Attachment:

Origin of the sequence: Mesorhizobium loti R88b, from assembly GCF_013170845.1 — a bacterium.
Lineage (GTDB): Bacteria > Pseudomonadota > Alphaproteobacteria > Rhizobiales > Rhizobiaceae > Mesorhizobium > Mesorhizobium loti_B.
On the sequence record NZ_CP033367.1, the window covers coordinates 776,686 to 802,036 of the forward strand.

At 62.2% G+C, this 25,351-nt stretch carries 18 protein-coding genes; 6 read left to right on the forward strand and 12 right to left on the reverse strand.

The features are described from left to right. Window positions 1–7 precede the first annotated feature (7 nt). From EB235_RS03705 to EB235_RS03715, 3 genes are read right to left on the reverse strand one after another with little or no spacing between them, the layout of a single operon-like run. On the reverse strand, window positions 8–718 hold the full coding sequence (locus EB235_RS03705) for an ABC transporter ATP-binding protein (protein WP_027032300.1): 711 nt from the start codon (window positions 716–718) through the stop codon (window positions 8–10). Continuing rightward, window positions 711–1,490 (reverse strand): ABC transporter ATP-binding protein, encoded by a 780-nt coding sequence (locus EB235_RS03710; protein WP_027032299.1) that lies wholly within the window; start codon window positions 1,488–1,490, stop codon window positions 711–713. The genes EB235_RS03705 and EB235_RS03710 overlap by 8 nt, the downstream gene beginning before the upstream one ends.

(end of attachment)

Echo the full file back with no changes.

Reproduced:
Origin of the sequence: Mesorhizobium loti R88b, from assembly GCF_013170845.1 — a bacterium.
Lineage (GTDB): Bacteria > Pseudomonadota > Alphaproteobacteria > Rhizobiales > Rhizobiaceae > Mesorhizobium > Mesorhizobium loti_B.
On the sequence record NZ_CP033367.1, the window covers coordinates 776,686 to 802,036 of the forward strand.

At 62.2% G+C, this 25,351-nt stretch carries 18 protein-coding genes; 6 read left to right on the forward strand and 12 right to left on the reverse strand.

The features are described from left to right. Window positions 1–7 precede the first annotated feature (7 nt). From EB235_RS03705 to EB235_RS03715, 3 genes are read right to left on the reverse strand one after another with little or no spacing between them, the layout of a single operon-like run. On the reverse strand, window positions 8–718 hold the full coding sequence (locus EB235_RS03705) for an ABC transporter ATP-binding protein (protein WP_027032300.1): 711 nt from the start codon (window positions 716–718) through the stop codon (window positions 8–10). Continuing rightward, window positions 711–1,490 (reverse strand): ABC transporter ATP-binding protein, encoded by a 780-nt coding sequence (locus EB235_RS03710; protein WP_027032299.1) that lies wholly within the window; start codon window positions 1,488–1,490, stop codon window positions 711–713. The genes EB235_RS03705 and EB235_RS03710 overlap by 8 nt, the downstream gene beginning before the upstream one ends.